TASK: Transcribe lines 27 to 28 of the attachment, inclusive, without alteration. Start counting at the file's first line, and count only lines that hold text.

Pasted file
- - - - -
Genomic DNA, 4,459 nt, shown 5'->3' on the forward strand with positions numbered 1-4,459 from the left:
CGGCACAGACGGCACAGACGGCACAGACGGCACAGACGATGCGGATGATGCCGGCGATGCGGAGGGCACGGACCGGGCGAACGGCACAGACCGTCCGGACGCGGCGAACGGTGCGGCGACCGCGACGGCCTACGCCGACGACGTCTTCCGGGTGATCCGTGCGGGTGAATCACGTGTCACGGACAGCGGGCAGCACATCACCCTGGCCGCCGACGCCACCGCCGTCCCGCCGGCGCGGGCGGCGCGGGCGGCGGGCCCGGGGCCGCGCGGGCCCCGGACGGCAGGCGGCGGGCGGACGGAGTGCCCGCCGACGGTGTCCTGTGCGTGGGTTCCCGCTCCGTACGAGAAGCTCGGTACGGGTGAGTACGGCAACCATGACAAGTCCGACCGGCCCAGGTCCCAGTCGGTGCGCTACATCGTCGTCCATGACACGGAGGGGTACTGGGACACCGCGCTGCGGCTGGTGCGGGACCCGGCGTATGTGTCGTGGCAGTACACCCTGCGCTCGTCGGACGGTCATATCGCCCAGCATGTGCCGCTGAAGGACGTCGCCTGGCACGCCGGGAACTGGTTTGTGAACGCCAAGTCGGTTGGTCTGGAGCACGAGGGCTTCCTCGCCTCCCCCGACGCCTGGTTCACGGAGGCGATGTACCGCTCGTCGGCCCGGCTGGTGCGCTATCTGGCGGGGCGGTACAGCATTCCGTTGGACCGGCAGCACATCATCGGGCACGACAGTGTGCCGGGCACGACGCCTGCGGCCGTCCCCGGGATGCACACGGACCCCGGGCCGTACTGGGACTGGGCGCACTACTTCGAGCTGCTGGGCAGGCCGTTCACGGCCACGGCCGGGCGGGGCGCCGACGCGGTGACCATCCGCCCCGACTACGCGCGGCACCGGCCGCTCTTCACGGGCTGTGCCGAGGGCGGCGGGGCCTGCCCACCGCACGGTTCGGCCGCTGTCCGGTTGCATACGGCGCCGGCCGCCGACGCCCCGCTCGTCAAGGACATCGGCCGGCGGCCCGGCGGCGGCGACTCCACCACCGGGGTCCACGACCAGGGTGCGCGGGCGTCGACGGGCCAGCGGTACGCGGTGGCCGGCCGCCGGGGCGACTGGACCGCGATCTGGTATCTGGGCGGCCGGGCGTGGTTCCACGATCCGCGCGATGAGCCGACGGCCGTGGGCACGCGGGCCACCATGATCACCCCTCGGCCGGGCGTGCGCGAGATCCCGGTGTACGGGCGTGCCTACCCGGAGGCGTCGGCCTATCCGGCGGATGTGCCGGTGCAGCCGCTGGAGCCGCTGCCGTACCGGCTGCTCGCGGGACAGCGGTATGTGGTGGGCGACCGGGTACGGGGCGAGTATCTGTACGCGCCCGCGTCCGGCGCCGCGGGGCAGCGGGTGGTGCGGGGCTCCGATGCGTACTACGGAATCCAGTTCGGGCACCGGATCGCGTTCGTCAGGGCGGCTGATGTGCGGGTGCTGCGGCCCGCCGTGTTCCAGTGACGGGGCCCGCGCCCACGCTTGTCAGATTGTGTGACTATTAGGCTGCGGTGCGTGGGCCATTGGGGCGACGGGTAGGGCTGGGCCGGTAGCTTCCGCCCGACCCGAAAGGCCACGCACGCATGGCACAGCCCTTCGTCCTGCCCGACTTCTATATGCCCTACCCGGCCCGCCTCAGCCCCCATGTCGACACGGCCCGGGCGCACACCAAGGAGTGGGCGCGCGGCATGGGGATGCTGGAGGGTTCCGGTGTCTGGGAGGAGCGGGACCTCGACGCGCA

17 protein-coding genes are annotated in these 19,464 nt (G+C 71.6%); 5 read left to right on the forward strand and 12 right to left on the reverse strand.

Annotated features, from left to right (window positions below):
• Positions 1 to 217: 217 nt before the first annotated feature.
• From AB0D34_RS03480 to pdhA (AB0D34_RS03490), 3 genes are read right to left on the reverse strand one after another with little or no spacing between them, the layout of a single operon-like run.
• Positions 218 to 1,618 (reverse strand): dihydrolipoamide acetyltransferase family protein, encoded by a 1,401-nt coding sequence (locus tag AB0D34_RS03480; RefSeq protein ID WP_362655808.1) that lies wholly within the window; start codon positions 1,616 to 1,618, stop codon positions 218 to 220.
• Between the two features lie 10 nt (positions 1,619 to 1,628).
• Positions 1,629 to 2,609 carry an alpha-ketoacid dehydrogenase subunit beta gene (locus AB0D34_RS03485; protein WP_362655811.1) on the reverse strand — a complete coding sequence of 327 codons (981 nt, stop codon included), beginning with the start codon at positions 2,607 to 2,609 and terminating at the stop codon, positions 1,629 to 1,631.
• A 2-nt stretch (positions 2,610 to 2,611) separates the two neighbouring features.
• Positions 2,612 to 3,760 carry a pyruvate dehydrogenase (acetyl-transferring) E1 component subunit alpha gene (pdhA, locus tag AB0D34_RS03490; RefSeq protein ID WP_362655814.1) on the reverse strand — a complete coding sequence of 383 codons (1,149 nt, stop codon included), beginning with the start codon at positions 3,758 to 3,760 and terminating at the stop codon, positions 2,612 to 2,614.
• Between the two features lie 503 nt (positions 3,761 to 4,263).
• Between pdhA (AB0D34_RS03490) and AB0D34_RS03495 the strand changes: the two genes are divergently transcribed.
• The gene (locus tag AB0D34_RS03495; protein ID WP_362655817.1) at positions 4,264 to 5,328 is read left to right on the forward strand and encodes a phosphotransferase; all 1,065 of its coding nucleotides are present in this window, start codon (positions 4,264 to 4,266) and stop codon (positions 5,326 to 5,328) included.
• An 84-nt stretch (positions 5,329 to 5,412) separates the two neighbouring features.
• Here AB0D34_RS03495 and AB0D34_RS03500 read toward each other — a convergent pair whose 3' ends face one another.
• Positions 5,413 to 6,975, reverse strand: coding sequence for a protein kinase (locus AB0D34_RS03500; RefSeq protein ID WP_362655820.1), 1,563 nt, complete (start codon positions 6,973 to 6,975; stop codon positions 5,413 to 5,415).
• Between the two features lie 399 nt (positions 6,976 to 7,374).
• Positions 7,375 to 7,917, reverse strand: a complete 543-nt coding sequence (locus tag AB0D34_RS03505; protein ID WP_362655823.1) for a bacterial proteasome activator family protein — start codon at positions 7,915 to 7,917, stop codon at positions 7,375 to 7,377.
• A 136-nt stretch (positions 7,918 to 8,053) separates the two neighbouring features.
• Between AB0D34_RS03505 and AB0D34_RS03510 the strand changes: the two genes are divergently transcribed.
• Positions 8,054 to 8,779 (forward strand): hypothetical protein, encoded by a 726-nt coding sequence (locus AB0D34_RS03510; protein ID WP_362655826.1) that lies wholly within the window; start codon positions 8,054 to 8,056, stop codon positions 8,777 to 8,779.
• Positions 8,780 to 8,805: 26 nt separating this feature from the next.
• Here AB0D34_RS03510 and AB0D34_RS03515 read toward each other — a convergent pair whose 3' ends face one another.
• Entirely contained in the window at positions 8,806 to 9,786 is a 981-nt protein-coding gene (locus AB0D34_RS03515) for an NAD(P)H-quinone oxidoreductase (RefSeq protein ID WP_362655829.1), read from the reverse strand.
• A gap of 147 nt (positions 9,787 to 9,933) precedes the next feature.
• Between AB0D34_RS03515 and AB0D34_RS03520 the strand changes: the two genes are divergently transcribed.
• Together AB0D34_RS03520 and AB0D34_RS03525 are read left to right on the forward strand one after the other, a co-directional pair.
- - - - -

• Between AB0D34_RS03515 and AB0D34_RS03520 the strand changes: the two genes are divergently transcribed.
• Together AB0D34_RS03520 and AB0D34_RS03525 are read left to right on the forward strand one after the other, a co-directional pair.